To me the "haggler" will never be anything more than a person with a mental disorder, probably based on some inadequacy they have.

  • Thanks 1

Share this post


Link to post
Share on other sites

I agree that some people feel compelled to haggle regardless of the connection of the price to reality. However what is a person to do if the seller is clearly overpriced ? If it's a reasonably common item then by all means just move on, the seller will eventually realise the price needs to drop for a sale.  But what do you do if the part or car is something you rarely see for sale and would really like to buy ? Not all of us are in a position to simply pay the sellers price regardless of how unreasonable.

  Is not a bit of bargaining reasonable? Not all sellers are expert in the market, many will just pull a price out of thin air and see what happens.  I have played the waiting game and sometimes it works. The same seller with the same part at a series of 4 or 5 annual swap meets, eventually the price drops to a reasonable figure and a purchase is made. But sometimes you can't wait several years for practical reasons.  I have often tried to shortcut the waiting game with what I feel is a reasonable offer. And it often works.  

 If the asking price is reasonable I just pay it, however probably 50% of my purchases involve some degree of haggling.

 

Greg in Canada

Edited by 1912Staver (see edit history)
  • Like 1

Share this post


Link to post
Share on other sites

I used to haggle everytime I could and now do it selectively. What "cured" me of it was a vacation to Mexico. I found some item I wanted and a preteen kid was running the booth. I was relentless in beating him down on price, and only stopped when I saw a beaten look on his face. I then realized what I was doing, apoligized and paid him full price.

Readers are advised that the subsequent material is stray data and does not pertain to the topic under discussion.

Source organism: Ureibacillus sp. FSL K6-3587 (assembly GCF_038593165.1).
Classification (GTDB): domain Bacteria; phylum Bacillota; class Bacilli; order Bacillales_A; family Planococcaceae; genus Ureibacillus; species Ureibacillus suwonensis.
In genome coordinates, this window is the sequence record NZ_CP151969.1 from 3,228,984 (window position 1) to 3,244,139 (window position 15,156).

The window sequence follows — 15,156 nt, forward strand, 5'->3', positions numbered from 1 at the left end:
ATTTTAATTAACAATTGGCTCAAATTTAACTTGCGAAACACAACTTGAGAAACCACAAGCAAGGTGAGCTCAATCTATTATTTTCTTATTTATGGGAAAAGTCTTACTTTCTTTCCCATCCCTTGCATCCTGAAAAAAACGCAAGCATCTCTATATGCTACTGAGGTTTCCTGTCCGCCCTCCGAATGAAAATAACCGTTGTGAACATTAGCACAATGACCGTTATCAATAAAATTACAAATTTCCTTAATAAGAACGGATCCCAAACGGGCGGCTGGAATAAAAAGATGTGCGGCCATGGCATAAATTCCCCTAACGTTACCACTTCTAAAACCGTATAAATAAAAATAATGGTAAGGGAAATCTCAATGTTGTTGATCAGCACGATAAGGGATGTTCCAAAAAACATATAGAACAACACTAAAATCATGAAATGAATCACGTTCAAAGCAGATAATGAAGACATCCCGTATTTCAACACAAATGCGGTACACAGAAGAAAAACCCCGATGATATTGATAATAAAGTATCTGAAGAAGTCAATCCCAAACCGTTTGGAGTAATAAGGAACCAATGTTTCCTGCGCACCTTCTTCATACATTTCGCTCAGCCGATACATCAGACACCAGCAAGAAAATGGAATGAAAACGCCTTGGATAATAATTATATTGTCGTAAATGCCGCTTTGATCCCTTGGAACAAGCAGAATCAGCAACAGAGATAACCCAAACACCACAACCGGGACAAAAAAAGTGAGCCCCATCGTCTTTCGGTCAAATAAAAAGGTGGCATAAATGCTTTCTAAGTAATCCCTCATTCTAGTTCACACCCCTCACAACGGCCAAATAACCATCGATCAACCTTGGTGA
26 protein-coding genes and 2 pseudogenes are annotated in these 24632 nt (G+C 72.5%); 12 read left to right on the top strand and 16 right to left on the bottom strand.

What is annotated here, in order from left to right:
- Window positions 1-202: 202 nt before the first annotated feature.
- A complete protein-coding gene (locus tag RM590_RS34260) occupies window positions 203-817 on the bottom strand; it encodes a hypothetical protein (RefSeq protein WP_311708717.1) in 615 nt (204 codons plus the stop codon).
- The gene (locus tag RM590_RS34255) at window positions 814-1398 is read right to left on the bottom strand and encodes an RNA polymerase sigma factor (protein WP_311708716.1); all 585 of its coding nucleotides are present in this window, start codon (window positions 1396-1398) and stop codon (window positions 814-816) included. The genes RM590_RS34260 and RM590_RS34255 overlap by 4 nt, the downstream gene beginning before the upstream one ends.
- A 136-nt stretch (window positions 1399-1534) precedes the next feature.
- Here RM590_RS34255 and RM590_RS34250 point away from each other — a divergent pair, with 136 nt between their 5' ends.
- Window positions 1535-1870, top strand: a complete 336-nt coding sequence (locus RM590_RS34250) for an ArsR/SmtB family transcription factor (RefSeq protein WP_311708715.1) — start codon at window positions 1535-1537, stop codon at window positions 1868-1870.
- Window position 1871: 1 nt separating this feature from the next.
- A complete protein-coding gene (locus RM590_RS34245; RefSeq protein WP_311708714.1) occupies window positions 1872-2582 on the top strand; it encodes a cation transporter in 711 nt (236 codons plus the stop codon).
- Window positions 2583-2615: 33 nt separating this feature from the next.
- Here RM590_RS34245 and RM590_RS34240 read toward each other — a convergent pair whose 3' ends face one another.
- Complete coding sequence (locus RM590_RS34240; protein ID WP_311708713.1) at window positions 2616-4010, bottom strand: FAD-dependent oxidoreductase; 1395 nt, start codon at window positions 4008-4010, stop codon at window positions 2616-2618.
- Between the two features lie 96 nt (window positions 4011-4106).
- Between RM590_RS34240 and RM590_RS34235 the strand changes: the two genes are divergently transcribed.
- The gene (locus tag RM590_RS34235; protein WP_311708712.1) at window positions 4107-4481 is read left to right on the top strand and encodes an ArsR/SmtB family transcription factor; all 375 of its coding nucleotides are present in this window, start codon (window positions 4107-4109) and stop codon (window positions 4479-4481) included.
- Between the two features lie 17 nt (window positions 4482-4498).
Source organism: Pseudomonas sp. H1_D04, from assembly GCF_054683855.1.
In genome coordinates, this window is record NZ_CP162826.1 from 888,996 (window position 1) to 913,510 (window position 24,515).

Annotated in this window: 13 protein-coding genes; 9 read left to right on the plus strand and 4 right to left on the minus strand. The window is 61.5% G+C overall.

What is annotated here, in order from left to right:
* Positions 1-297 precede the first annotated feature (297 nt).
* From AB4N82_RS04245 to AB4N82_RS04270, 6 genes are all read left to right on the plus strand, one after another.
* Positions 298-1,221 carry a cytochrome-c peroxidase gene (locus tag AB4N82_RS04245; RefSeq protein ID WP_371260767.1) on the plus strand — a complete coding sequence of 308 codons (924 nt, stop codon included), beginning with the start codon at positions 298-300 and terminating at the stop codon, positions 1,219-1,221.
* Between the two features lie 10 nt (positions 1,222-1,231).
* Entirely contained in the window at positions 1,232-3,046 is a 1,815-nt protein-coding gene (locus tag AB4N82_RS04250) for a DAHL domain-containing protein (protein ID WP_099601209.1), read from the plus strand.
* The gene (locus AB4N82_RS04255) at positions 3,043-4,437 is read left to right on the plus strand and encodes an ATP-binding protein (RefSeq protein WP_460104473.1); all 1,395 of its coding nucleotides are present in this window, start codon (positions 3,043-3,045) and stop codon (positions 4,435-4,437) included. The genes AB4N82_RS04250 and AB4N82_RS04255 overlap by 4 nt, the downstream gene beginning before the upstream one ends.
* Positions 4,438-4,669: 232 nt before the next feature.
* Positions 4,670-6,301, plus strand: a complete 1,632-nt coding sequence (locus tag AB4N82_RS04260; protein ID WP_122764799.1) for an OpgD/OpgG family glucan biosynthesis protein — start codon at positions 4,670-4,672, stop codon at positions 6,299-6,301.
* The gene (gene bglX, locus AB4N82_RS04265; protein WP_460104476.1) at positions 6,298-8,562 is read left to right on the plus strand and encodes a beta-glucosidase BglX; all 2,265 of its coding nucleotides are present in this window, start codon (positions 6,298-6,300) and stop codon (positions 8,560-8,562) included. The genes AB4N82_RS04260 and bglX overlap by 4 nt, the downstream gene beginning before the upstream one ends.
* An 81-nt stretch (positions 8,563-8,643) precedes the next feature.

Don't even have that item anymore, actually glad it is gone.

  

  • Like 1
  • Thanks 1

Share this post


Link to post
Share on other sites

Dad would only buy clothes where he could deal with the actual owner of the shop. When he was diagnosed with the big C he shopped around for the cheapest oncologist he could find. A character defect? Of course but understandable when you knew that he was abandoned as a child and was on his own from the age of 12.  If he couldn't haggle he wouldn't buy. I don't haggle unless I know for a fact that the asking price is unreasonable. I will just make a "take it or leave it" offer. Sometimes it works, sometimes it doesn't.

Share this post


Link to post
Share on other sites

I look at it from this point of view. When I see a car advertised and it is way out of line with what I feel a car is worth I don’t bother with it. If it is close to what I can afford and feel it is a decent car based on the ads I will go and look it over. I will tell the seller I am willing to pay “x” for it if it drives as advertised and he is willing to sell it at that price. If agreed I’ll give it a drive. If not both can walk away without any harm. When I say an offer it is usually within 10 percent of his asking price. If that offends the seller ok I can walk away and so can he. If he gets upset I feel he is not being realistic in his expectations but that’s his right. Just don’t bitch at me as I have the right to ask also. He knows what he needs and wants out of a sale. I know what I need and want out of a purchase. Accept the fact those two things may not meet in the middle and go on with life. When it does good for all. If not ok too

 

 

Have fun 

Dave S 

Share this post


Link to post
Share on other sites
14 hours ago, John348 said: